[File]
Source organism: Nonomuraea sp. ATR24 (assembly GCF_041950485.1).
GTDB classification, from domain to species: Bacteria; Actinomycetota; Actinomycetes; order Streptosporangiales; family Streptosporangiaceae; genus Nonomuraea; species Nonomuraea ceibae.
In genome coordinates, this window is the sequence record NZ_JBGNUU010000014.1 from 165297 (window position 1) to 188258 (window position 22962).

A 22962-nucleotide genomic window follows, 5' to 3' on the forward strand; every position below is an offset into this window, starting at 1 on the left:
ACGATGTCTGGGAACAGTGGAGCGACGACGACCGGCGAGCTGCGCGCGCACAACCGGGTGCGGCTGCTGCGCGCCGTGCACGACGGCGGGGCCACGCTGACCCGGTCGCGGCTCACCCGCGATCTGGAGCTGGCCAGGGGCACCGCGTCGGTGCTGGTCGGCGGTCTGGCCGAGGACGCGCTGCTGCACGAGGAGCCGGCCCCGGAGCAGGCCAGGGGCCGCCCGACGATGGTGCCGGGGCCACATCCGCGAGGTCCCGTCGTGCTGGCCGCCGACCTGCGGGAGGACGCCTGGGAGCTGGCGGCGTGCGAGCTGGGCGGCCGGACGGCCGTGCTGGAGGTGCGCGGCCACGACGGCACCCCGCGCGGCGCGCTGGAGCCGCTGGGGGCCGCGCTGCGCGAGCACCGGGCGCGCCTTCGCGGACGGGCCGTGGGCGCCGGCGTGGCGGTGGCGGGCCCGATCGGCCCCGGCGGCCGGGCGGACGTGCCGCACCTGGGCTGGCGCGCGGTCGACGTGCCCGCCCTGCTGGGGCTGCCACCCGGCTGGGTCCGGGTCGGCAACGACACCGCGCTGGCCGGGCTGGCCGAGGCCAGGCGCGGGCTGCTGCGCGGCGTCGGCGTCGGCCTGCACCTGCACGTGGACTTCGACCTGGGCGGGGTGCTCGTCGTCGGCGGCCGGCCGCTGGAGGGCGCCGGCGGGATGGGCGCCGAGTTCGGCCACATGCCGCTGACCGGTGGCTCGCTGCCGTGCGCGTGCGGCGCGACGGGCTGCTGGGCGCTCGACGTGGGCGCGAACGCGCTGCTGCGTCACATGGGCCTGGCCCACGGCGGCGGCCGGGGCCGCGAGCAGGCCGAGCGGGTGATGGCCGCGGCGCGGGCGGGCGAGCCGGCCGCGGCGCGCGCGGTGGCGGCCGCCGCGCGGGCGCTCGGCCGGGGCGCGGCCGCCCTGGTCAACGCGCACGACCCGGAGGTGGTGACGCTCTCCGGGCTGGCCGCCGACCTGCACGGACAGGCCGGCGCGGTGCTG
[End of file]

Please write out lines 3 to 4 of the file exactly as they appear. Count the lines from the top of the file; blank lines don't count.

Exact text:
In genome coordinates, this window is the sequence record NZ_JBGNUU010000014.1 from 165297 (window position 1) to 188258 (window position 22962).

A 22962-nucleotide genomic window follows, 5' to 3' on the forward strand; every position below is an offset into this window, starting at 1 on the left: